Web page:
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The Importance of Wetlands

April 19, 1997 | By Hans Voss
Great Lakes Bulletin News Service

The term "wetland" comes up often in conflicts over property rights. What are wetlands, and why are they important? A close look reveals that wetlands provide fundamental values and services to Michigan residents, in economic as well as environmental terms.

What Are Wetlands? Wetlands are unique and varied ecosystems. They share the common aspect of being too wet to be considered upland and too dry to be considered "deep water." Michigan contains a wide range of wetlands, classified in the broad categories of marshes, swamps, and bogs.

Why Are Wetlands Important? The functions and values of wetlands include:

Water Pollution and Sediment Control. Wetlands are living filters. They can trap and break down harmful chemicals and other pollutants, and also reduce the amount of sediment that flows into lakes, rivers, and streams.

Barrier to Waves and Erosion. Wetland plants stabilize soil with their root systems, and buffer wave action that can cause erosion. By maintaining and planting wetland vegetation in the water and on the shoreline, riparian landowners can help prevent erosion, therefore protecting the value of their property.

Flood Storage and Conveyance. Wetlands act as a sponge, temporarily storing flood waters and slowly releasing them. These functions are instrumental to saving taxpayers billions of dollars in federal flood insurance payments.

Water Supply. Wetlands often are fed by springs and seeps, and replenish lakes, rivers, and streams with high quality water.

Fish and Wildlife Habitat. Some species live their entire lives in wetlands, while others use them from time to time. Quality wetlands are vital for many species of mammals, fish, birds, and amphibians.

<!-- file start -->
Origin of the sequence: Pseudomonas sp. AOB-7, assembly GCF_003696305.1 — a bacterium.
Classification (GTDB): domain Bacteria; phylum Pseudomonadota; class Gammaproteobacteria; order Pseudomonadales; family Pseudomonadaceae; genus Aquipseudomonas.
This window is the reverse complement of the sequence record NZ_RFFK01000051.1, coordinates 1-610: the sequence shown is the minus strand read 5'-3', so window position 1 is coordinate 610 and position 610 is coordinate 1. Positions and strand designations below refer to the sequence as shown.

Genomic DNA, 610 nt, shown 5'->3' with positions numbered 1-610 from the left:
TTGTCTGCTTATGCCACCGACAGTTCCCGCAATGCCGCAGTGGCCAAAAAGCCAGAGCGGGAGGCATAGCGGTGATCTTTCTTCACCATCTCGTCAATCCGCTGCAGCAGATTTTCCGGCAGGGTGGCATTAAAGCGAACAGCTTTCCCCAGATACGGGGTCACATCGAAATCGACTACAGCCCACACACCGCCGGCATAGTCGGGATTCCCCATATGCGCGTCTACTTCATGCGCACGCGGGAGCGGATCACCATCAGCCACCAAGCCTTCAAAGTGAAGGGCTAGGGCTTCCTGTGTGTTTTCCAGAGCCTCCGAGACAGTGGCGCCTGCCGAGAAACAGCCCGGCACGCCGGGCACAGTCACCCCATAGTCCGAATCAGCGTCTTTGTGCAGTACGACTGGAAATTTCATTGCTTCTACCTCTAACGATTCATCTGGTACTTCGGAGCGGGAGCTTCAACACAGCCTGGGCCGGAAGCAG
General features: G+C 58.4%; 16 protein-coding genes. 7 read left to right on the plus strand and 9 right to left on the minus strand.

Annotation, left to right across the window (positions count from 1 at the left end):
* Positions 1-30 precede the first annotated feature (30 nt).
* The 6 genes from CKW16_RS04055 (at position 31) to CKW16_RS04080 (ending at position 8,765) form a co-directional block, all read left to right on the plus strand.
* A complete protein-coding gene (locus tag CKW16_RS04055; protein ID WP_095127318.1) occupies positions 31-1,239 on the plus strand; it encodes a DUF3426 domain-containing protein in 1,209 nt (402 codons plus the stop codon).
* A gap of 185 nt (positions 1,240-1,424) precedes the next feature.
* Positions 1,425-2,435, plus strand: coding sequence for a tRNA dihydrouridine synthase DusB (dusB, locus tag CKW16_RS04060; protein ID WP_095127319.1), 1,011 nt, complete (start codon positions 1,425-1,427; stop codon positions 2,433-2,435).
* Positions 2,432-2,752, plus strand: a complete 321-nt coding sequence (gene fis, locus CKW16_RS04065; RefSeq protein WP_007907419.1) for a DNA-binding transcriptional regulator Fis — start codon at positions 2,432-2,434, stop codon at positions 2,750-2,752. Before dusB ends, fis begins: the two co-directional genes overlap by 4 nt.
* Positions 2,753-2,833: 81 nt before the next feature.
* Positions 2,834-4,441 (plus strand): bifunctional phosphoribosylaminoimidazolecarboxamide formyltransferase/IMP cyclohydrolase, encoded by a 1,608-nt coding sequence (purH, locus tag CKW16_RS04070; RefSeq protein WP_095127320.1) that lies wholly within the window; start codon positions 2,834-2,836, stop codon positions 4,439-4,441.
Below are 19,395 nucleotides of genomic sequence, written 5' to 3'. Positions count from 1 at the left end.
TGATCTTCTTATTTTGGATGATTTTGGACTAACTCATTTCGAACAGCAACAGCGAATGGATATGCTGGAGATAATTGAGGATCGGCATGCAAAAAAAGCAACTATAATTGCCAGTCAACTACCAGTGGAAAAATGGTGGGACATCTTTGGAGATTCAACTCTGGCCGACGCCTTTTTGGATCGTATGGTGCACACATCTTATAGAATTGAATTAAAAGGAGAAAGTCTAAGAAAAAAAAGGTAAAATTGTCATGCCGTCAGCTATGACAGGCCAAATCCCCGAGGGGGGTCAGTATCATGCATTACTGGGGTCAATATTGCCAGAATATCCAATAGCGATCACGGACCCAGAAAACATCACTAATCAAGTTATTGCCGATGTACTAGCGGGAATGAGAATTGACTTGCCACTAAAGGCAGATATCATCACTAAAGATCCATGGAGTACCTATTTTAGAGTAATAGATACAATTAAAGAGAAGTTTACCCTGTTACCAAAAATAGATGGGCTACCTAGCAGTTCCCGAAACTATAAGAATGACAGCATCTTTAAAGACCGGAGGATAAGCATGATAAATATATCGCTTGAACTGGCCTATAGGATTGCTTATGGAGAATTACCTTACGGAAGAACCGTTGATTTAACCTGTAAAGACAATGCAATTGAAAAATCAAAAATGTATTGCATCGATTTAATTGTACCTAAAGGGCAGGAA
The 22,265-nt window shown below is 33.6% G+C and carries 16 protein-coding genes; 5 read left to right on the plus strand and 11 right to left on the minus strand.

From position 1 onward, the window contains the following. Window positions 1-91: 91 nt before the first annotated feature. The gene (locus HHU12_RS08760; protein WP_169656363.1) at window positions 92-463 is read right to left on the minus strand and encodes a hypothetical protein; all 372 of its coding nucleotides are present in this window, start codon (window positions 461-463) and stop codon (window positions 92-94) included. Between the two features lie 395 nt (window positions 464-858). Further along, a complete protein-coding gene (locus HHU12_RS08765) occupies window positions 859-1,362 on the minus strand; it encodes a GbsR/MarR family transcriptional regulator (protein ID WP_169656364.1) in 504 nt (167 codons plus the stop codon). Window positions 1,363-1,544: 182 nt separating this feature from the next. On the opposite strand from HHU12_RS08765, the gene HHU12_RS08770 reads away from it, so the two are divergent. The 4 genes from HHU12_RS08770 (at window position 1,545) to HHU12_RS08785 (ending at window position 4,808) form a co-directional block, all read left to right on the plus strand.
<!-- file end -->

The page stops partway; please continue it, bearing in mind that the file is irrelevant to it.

Threatened and Endangered Species Habitat. More than one-third of threatened or endangered animal species in the United States live in or depend on wetlands. In Michigan these species include the Bald Eagle, Osprey, Common Loon, and King Rail.

Hunting and Fishing. Nationwide, billions of dollars are spent annually on these activities. Nearly all sport fish, and most game animals, need wetlands for their survival.

Food and Fiber Production. Wetlands provide a variety of natural products, such as cranberries and wild rice. With proper management, growing and harvesting can occur without degrading the wetlands.

Historic and Archeological Values. Native Americans often settled near wetlands, since they are such a good source of food. Early artifacts and well-preserved remains of prehistoric mammals have been found in wetlands.

Education and Research. Because wetlands are such varied ecosystems, they are ideal outdoor classrooms.

Recreation and Aesthetic Values. The great variety of plants and animals located in wetlands make them beautiful places for introspection and recreation. Because of this, the value of property near protected wetlands often is enhanced. G

Source: "Living With Michigan's Wetlands: A Landowner's Guide," published by the Tip of the Mitt Watershed Council, P.O. Box 300, Conway, MI 49722; Tel. 616-347-1181.

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